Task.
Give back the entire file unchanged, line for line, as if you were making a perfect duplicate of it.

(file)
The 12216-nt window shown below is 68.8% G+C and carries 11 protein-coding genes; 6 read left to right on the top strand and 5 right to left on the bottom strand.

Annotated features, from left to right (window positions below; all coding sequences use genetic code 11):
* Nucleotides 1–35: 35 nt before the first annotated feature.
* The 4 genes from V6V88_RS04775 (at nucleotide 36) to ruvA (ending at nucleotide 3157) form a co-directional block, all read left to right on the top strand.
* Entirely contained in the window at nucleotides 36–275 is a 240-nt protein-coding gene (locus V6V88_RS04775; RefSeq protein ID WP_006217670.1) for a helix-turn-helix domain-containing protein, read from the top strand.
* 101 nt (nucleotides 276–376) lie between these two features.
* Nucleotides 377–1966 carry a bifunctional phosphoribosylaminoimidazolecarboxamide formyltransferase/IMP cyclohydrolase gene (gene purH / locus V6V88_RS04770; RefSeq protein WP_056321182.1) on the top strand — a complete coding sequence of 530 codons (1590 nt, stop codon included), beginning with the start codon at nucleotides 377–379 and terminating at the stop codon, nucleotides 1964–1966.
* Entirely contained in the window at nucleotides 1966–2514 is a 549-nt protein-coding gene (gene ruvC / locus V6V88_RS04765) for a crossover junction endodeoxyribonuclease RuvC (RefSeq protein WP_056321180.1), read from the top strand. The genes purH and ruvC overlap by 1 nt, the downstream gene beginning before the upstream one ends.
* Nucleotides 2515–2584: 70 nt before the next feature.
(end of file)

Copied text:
The 12216-nt window shown below is 68.8% G+C and carries 11 protein-coding genes; 6 read left to right on the top strand and 5 right to left on the bottom strand.

Annotated features, from left to right (window positions below; all coding sequences use genetic code 11):
* Nucleotides 1–35: 35 nt before the first annotated feature.
* The 4 genes from V6V88_RS04775 (at nucleotide 36) to ruvA (ending at nucleotide 3157) form a co-directional block, all read left to right on the top strand.
* Entirely contained in the window at nucleotides 36–275 is a 240-nt protein-coding gene (locus V6V88_RS04775; RefSeq protein ID WP_006217670.1) for a helix-turn-helix domain-containing protein, read from the top strand.
* 101 nt (nucleotides 276–376) lie between these two features.
* Nucleotides 377–1966 carry a bifunctional phosphoribosylaminoimidazolecarboxamide formyltransferase/IMP cyclohydrolase gene (gene purH / locus V6V88_RS04770; RefSeq protein WP_056321182.1) on the top strand — a complete coding sequence of 530 codons (1590 nt, stop codon included), beginning with the start codon at nucleotides 377–379 and terminating at the stop codon, nucleotides 1964–1966.
* Entirely contained in the window at nucleotides 1966–2514 is a 549-nt protein-coding gene (gene ruvC / locus V6V88_RS04765) for a crossover junction endodeoxyribonuclease RuvC (RefSeq protein WP_056321180.1), read from the top strand. The genes purH and ruvC overlap by 1 nt, the downstream gene beginning before the upstream one ends.
* Nucleotides 2515–2584: 70 nt before the next feature.